Stibnite Creek

Mine, Active

Alternative names

Tok Antimony
Stibnite
A Lucky Leak
Gamblin
Caulk

Commodities and mineralogy

Main commodities Au; Sb
Ore minerals pyrite; stibnite
Gangue minerals calcite; muscovite; quartz

Geographic location

Quadrangle map, 1:250,000-scale TC
Quadrangle map, 1:63,360-scale A-6
Latitude 63.2484
Longitude -143.7959
Nearby scientific data Find additional scientific data near this location
Location and accuracy The Stibnite Creek deposit is about 1.5 mile upstream from the mouth of Stibnite Creek, a tributary to the Tok River. It is about 0.5 mile south of the center of section 13, T. 17 N., R. 8 E., of the Copper River Meridian. The location is accurate.

Geologic setting

Geologic description

The Tok Antimony deposit, also called Boulder Creek, Stibnite, A Lucky Leak, and Stibnite Creek, was discovered in the early 1900s. A 12-foot adit was driven in 1914. In 1940, several tons of ore from the prospect were stockpiled by Boulder Creek awaiting transport. All of it was washed away by the river and was never processed (Ebbley and Wright, 1948). There was some mining from an open cut with a bulldozer in 1976 (York, 1980).
Stibnite Creek is one of several similar deposits in a mineral belt about 4 miles long that is called the Tushtena project by the current (2010) operator, Triton Gold Ltd. (Newkirk and others, 1986; DiMarchi and others, 1987; Fonseca, 2009). Work along the belt began in 1976 when Resource Associates of Alaska began geochemical sampling in the area. They soon staked claims over the Discovery Zone prospect (TC034) at the north end of the belt in what then was classified as massive-sulfide mineralization. Their work continued through 1987 in conjunction with several partners and consisted of geologic mapping, rock and soil sampling, and geophysical surveys along what became a belt of deposits. They drilled 17 holes along the belt in 1986 and 8 holes in 1987, totaling 3,390 meters. From 1998 to 2001, Inmet Mining Corporation and Pacific Northwest Resources Company did addition mapping, rock and soil surveys, and they drilled 8 more diamond drill holes totaling 1,489 meters. Two of these holes were drilled at the Stibnite Creek Mine at what is now the south end of the belt. The property was idle until 2007 when James DeMarchi staked 40 claims over the belt and transferred them to Tushtena Resources Ltd. In 2008, they entered into a joint agreement with Triton Gold.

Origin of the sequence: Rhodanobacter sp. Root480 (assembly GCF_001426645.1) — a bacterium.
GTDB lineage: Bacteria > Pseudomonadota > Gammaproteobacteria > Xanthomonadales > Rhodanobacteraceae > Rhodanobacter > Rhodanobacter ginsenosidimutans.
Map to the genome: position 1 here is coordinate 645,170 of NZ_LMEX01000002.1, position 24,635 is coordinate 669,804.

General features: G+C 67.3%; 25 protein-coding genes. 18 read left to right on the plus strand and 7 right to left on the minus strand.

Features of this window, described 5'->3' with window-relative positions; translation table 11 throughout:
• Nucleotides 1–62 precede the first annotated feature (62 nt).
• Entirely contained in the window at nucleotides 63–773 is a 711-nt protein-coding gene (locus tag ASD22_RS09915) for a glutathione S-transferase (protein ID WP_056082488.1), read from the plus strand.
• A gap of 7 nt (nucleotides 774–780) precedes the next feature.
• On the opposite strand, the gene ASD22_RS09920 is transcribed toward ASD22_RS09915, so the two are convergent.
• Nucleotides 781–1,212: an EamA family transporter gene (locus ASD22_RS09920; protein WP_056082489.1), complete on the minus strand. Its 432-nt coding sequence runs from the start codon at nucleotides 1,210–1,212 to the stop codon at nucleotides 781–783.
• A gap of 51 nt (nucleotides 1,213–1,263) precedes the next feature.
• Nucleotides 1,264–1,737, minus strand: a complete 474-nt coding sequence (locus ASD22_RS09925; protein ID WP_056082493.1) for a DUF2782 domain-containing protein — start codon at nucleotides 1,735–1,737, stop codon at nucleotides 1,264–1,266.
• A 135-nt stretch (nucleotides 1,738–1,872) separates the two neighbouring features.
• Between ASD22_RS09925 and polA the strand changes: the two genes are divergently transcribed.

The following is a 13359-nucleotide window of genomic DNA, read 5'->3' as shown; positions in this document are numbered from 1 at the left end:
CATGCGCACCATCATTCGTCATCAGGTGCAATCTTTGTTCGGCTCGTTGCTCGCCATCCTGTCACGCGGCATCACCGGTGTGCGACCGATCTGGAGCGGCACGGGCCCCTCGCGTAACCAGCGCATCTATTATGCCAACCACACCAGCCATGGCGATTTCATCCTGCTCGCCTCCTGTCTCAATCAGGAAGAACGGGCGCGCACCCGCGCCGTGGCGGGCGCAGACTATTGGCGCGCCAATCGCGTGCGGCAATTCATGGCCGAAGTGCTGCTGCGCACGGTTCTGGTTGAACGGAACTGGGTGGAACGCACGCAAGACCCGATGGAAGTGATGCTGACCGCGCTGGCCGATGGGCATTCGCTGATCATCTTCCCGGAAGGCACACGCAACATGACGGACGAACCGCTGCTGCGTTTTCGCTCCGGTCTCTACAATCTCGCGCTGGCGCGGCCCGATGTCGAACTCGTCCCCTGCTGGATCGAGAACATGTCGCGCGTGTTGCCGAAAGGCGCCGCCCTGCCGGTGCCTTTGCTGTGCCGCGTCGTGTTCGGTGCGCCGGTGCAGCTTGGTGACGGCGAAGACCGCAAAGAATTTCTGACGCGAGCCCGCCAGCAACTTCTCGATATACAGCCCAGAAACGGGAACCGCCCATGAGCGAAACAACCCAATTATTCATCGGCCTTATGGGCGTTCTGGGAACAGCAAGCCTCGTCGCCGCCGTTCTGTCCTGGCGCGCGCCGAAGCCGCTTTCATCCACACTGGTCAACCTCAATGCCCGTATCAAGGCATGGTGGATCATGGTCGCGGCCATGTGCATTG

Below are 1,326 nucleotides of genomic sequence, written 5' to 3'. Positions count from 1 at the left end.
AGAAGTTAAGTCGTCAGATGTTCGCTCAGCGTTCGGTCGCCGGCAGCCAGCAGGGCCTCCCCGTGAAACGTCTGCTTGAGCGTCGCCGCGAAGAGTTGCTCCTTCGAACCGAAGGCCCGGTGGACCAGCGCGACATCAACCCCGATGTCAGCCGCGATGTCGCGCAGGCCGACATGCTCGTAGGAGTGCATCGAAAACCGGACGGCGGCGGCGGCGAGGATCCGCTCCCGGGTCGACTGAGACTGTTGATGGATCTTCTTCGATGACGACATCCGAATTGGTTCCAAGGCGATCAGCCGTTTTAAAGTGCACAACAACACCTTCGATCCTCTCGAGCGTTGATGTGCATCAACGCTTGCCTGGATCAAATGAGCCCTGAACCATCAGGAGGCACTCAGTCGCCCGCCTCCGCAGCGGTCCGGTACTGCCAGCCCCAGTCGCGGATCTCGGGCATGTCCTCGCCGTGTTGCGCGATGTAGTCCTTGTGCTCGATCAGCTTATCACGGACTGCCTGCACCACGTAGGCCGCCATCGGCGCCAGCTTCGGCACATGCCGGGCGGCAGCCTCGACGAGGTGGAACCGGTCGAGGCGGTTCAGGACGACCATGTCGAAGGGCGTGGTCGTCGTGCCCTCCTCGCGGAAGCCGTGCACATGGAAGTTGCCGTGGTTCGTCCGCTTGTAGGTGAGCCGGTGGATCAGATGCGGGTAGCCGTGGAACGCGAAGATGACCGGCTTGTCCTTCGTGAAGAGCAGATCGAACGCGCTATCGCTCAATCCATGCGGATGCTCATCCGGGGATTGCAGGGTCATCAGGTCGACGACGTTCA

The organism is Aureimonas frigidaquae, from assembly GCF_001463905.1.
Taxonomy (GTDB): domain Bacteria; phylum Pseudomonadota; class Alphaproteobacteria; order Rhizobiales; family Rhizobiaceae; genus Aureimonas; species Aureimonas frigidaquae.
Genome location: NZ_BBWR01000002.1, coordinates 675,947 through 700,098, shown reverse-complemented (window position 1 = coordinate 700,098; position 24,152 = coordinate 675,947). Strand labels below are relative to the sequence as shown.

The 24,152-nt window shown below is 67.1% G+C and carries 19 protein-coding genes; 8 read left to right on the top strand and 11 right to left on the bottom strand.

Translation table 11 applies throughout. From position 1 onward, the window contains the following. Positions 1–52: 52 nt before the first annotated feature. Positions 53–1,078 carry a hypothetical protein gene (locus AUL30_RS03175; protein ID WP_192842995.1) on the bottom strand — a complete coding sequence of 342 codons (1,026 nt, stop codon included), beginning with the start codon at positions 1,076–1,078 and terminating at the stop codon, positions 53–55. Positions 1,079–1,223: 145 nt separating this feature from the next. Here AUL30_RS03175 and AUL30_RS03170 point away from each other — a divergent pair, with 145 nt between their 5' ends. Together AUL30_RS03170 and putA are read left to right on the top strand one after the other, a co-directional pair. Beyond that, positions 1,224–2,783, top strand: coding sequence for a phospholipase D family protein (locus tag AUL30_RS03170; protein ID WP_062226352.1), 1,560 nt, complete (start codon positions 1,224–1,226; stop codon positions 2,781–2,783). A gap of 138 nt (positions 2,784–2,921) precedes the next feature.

The rocks along the belt consist of two main units: the Devonian to Precambrian, Macomb Belt unit to the east and the Devonian Tushtena Pass unit to the west. They are separated by the Itra Fault, a regional scale, shallowly to moderately dipping thrust fault (Newkirk and others, 1986; DiMarchi and others, 1987; Fonseca, 2009). The Macomb Belt rocks consist mainly of felsic metatuff and volcaniclastic rocks, and sericite-carbonate-quartz phyllonite. The Tushtena Pass unit consists of schist and phyllite, metadiorite, and lithic tuff.
There are two main styles of mineralization along the belt: 1) hanging-wall, bonanza-style vein systems; and 2) footwall, sulfide stockwork and breccia vein systems. The hanging-wall, vein-type mineralization has an arsenic-lead-zinc association with narrow or no alteration envelopes and is characterized by quartz-carbonate-sulfide-gold-mica veins. The footwall, stockwork-breccia zones have a gold-rich core and peripheral antimony-rich mineralization. The deposits are correlative with others along the Tintina gold belt; the key characteristics are the low angle faults that trap the mineralization and the carbonaceous rocks that provide the right chemistry for deposition.